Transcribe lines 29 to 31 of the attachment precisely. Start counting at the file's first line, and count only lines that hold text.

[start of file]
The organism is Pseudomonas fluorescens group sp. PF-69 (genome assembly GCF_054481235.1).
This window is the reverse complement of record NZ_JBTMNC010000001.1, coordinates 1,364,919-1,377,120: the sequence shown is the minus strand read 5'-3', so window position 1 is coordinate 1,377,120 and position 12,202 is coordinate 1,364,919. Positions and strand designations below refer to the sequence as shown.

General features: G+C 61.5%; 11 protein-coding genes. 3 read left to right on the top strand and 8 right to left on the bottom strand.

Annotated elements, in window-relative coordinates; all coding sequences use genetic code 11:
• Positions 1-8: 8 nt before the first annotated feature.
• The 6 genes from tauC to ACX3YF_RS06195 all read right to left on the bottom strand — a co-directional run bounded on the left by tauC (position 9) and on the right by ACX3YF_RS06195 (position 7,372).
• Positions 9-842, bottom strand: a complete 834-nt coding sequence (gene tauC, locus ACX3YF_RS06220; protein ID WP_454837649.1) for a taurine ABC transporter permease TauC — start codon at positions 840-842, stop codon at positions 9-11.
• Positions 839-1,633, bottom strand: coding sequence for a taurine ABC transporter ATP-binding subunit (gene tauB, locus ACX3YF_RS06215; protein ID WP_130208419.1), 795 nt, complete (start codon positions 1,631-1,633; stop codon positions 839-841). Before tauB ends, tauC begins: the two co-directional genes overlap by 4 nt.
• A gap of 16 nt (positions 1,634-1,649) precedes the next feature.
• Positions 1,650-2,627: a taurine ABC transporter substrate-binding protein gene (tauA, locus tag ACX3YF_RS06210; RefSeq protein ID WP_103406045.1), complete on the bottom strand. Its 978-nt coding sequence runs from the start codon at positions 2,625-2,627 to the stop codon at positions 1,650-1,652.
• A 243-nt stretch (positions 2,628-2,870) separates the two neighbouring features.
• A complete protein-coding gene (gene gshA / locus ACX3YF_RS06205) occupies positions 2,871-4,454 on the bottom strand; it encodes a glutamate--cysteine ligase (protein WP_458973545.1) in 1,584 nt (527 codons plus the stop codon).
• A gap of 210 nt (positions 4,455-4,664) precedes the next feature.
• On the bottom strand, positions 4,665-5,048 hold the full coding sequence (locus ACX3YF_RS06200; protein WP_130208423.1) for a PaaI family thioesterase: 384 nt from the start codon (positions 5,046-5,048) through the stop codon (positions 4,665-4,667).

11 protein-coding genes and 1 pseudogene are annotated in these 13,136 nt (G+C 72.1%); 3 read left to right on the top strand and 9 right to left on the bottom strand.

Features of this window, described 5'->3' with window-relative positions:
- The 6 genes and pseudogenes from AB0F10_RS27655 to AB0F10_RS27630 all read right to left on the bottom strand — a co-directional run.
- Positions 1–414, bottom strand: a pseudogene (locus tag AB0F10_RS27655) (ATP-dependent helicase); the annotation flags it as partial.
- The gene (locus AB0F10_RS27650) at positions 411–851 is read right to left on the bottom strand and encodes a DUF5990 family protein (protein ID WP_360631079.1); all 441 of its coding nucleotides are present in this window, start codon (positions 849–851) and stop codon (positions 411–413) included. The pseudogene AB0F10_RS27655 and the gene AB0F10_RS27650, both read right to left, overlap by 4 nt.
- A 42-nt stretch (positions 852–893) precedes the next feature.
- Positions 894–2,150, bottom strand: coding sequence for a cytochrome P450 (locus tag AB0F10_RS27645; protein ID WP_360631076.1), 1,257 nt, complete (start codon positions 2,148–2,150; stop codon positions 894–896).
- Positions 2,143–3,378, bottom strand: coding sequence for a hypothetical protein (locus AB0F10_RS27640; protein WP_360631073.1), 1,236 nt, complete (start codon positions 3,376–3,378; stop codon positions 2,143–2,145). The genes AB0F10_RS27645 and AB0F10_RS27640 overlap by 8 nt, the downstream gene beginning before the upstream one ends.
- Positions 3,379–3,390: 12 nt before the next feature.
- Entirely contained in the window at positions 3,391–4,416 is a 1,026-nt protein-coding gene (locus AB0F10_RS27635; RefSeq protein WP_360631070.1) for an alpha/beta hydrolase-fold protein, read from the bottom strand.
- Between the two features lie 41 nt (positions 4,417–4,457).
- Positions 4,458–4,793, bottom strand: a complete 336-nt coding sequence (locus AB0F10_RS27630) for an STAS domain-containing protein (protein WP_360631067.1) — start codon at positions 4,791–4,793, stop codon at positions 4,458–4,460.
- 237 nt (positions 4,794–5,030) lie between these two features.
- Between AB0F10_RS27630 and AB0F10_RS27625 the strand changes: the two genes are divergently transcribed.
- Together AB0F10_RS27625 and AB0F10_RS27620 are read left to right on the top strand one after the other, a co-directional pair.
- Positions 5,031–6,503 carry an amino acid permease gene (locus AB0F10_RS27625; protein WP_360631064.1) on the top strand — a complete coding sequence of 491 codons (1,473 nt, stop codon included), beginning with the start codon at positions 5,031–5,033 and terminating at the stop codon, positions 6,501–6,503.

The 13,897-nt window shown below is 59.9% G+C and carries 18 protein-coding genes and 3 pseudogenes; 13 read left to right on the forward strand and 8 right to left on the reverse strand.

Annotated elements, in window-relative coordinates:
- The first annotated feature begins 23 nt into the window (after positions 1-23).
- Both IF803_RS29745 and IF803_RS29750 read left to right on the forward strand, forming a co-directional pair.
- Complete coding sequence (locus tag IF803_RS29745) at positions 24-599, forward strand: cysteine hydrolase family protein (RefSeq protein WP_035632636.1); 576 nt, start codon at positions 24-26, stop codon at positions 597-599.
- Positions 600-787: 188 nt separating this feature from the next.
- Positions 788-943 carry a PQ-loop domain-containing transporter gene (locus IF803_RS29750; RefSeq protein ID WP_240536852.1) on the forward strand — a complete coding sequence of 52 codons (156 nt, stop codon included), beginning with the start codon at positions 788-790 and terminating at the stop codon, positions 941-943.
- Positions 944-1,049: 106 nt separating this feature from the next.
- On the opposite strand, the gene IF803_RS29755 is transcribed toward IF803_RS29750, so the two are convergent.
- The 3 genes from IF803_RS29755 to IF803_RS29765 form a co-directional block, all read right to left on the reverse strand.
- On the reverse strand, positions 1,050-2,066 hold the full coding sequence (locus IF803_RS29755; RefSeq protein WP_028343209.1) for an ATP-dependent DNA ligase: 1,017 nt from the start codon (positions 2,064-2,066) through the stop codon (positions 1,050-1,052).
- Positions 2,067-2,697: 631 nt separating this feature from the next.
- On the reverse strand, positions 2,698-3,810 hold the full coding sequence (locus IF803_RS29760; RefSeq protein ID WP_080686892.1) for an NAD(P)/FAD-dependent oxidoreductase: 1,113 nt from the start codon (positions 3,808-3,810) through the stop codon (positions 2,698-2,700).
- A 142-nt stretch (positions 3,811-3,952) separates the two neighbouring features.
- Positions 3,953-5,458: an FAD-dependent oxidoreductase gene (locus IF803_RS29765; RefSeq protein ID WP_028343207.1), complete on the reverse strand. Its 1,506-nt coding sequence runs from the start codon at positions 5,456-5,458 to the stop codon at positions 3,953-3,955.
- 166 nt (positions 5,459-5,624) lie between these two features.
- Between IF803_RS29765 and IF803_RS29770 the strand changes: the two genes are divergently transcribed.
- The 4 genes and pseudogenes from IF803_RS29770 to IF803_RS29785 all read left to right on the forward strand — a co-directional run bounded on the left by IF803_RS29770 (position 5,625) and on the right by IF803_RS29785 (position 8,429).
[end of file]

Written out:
- Together AB0F10_RS27625 and AB0F10_RS27620 are read left to right on the top strand one after the other, a co-directional pair.
- Positions 5,031–6,503 carry an amino acid permease gene (locus AB0F10_RS27625; protein WP_360631064.1) on the top strand — a complete coding sequence of 491 codons (1,473 nt, stop codon included), beginning with the start codon at positions 5,031–5,033 and terminating at the stop codon, positions 6,501–6,503.

The 13,897-nt window shown below is 59.9% G+C and carries 18 protein-coding genes and 3 pseudogenes; 13 read left to right on the forward strand and 8 right to left on the reverse strand.